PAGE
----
Articles by alphabetic order
A B C D E F G H I J K L M N O P Q R S T U V W X Y Z
 Ā Ī Ñ Ś Ū Ö Ō
1 2 3 4 5 6 7 8 9 0


Yaksha

From Chinese Buddhist Encyclopedia
(Redirected from Yaksas)
Jump to: navigation, search
Yaksha 00.jpg
Yaksha270.jpg
09 aksha.jpg
27 33f9 z.jpg
4.10.7yakhsa.jpg
P1 46-3.jpg




Yaksha (Sanskrit: यक्ष; yakṣa) is the name of a broad class of nature-spirits, usually benevolent, who are caretakers of the natural treasures hidden in the Earth and tree roots.

They appear in Hindu, Jain and Buddhist literature.

The feminine Form of the word is yakṣī (यक्षी) or Yakshini (yakṣiṇī, यक्षिणी).

In Hindu, Jain, and Buddhist texts, the yakṣa has a dual personality. On the one hand, a yakṣa may be an inoffensive nature-fairy, associated with woods and mountains;

but there is also a darker version of the yakṣa, which is a kind of Ghost (bhuta) that haunts the wilderness and waylays and devours travelers, similar to the rakṣasas.


In Kālidāsa's poem Meghadūta, for instance, the yakṣa narrator is a romantic figure, pining with Love for his missing beloved.

By contrast, in the didactic Hindu dialogue of the Yakṣapraśnāḥ "Questions of the Yakṣa", it is a tutelary spirit of a lake that challenges Yudhiṣṭhira.

The yakṣas may have originally been the tutelary Gods of forests and villages, and were later viewed as the steward deities of the Earth and the Wealth buried beneath.

In Indian Art, male yakṣas are portrayed either as fearsome warriors or as portly, stout and dwarf-like.

Female yakṣas, known as yakṣiṇīs, are portrayed as beautiful young women with happy round faces and full breasts and hips.


Yakṣas in Buddhism

In Buddhist literature, the yakṣa are the attendants of Vaiśravaṇa, the Guardian of the Northern Quarter, a beneficent God who protects the righteous.

The term also refers to the Twelve Heavenly Generals who guard Bhaiṣajyaguru, the Medicine Buddha.


According to the Mahavamsa, Prince Vijaya encountered the royalty of the Yakkhas.


King Maha Kalasena, Queen Gonda on the celebration of the marriage of their daughter Princess Polamitta in the Yakkha capital of Lankapura and conquered them. Lankapura may have been in Arithra or Vijithapura.

The Yakkhas served as loyal subjects with the Vijiyan dynasty and the Yakkha chieftain sat on equal height to the Sri Lankan leaders on festival days.


Thailand

Yakshas (Thai: ยักษ์, Yak) are an important element in Thai temple Art and architecture.

They are common as guardians of the gates in Buddhist temples throughout The country since at least the 14th century.

Ceramic sculptures of guardian Yakshas were produced in Thailand, during the Sukhothai and Ayutthaya periods, between the 14th and 16th centuries, at several kiln complexes located in northern Thailand.

They are mostly depicted with a characteristic face, having big round bulging Eyes and protruding fangs, as well as a green complexion.

Yakshas and their female counterparts are common in the Buddhist literature of Thailand.

As ogres, giants and ogresses yakshas are popular as well in Thai folklore.

"ย ยักษ์", (yo yak) is also used as an illustration in order to name the letter ย, the 34th consonant of the Thai alphabet, according to the traditional letter symbols Thai children use to memorize the alphabet.


Yaksha and Yakshini in Jainism

Jains mainly worship idols of Arihants and Tirthankaras, who have conquered the inner passions and attained God-Consciousness status.

Some Jains also believe that Yaksha and Yakshini look after the well-being of Tirthankaras.

Usually, they are found in pair around the idols of Jinas as male (yaksha) and female (yakshini) guardian deities.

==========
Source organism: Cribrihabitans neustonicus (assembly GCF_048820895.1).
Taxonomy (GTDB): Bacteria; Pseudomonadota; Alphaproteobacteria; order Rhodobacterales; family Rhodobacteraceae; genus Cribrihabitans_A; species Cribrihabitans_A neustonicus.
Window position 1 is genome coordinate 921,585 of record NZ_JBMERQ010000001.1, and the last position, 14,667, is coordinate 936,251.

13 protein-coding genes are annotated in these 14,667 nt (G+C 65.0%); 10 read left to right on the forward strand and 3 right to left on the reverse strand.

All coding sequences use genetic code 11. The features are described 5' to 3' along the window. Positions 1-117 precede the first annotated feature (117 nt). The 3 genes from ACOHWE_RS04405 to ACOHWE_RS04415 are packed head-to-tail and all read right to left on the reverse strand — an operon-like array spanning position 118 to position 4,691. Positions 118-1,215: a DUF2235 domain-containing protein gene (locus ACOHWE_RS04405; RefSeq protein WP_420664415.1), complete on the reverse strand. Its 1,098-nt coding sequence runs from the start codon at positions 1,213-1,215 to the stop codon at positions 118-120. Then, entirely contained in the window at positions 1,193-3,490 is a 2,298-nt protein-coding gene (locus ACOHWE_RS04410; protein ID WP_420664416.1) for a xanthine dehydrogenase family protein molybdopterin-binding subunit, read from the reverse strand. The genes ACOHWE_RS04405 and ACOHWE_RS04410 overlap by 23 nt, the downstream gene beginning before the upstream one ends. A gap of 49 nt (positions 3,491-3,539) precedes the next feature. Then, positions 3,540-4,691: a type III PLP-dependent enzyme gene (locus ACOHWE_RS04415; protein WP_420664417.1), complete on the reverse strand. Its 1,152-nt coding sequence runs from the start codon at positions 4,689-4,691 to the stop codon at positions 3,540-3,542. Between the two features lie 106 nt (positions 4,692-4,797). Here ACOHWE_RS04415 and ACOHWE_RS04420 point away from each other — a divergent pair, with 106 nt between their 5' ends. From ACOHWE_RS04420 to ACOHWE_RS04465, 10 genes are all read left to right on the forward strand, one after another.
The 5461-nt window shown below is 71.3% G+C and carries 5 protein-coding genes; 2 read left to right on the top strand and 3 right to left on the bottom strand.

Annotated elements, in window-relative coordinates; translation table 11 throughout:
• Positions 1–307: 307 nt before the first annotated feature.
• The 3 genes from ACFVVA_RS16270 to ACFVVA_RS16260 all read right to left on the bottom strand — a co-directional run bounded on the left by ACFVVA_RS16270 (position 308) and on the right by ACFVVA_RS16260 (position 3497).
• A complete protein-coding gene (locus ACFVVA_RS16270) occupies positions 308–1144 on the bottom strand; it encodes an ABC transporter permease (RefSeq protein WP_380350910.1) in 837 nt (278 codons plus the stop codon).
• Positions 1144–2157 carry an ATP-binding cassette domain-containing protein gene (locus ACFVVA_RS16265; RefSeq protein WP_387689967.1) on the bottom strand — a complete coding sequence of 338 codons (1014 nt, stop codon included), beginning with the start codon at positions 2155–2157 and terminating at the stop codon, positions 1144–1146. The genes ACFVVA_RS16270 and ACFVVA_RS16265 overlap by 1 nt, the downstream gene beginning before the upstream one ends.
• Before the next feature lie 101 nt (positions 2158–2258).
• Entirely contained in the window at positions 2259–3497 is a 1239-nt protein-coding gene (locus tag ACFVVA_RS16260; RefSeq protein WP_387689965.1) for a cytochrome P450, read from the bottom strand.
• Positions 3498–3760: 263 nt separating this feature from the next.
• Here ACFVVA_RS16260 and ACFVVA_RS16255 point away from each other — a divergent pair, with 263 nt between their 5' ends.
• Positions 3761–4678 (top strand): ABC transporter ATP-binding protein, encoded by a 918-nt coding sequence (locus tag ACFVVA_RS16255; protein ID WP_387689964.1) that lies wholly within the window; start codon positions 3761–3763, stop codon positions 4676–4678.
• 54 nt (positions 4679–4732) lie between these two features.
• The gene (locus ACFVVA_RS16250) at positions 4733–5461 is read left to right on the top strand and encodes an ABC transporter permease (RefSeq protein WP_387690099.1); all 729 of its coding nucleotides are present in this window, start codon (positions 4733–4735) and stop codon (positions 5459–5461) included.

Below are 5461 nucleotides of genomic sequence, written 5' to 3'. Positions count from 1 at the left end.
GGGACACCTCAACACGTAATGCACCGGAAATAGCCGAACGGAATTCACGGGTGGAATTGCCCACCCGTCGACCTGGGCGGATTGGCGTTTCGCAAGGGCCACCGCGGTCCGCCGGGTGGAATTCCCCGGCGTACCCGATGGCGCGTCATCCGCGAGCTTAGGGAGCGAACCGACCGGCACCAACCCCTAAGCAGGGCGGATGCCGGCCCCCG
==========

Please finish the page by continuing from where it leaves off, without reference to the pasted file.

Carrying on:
Yaksha is generally on the right-hand side of the Jina idol and Yakshini on the left-hand side.

In earlier periods, they were regarded mainly as devotees of Jina, and have supernatural powers.

They are also wandering through the cycles of births and deaths just like the worldly souls, but have supernatural powers.

Over time, people started worshiping these deities as well.

Some sections of Jains looked at yaksas and yaksanis for the immediate returns, and gave them the places in their temples.

Some Yaksa were and are known for bestowing fertility and Wealth upon their devotes.

Therefore, they had become very popular and their idols had been placed in Jain temples and Jains worship them.

Jains offer them different things in favor of boons for children, Wealth or freedom from fears, illness or disease.

Jainism provides very clear foundations and guidelines, and it is up to every individual jains to decide which idols to worship and which ones that should just be acknowledged.

Sthanakvasi and Terapanthi Jains of the Svetambara and Taranpanthi Jains of the Digambaras do not believe in idol worshiping.


Source

Wikipedia:Yaksha







yaksha
夜叉 (Skt; Jpn yasha )

One of the eight kinds of nonhuman beings mentioned in Buddhist literature.

In Hindu mythology, yakshas were benevolent spirits and followers of Kubera, the god of wealth, who is also referred to as Vaishravana.

Buddhism later included them as one of the eight kinds of nonhuman beings who work to protect Buddhism.

Yakshas are regarded as followers of the heavenly king Vaishravana who is said to dwell halfway up the northern slope of Mount Sumeru, and also as guardians of the northern quarter.

In some sutras, however, they are depicted as ugly, fierce demons that torment or harm human beings.


See also; Vaishravana.

Source

sgilibrary.org





Yaksha (Skt. yakṣa; Tib. གནོད་སྤྱིན་, nöjin; Wyl. gnod sbyin) — one of the eight classes of gods and demons.

Source

RigpaWiki:Yaksha







One of a special class of powerful "non human" beings - sometimes kindly, sometimes murderous and cruel - corresponding roughly to the fairies and ogres of Western fairy tales. The female (yakkhini) is generally considered more treacherous than the male.


The demons in the lower realm, like the Ghost Realm. They are evil, malignant and violent. They live on earth or in air.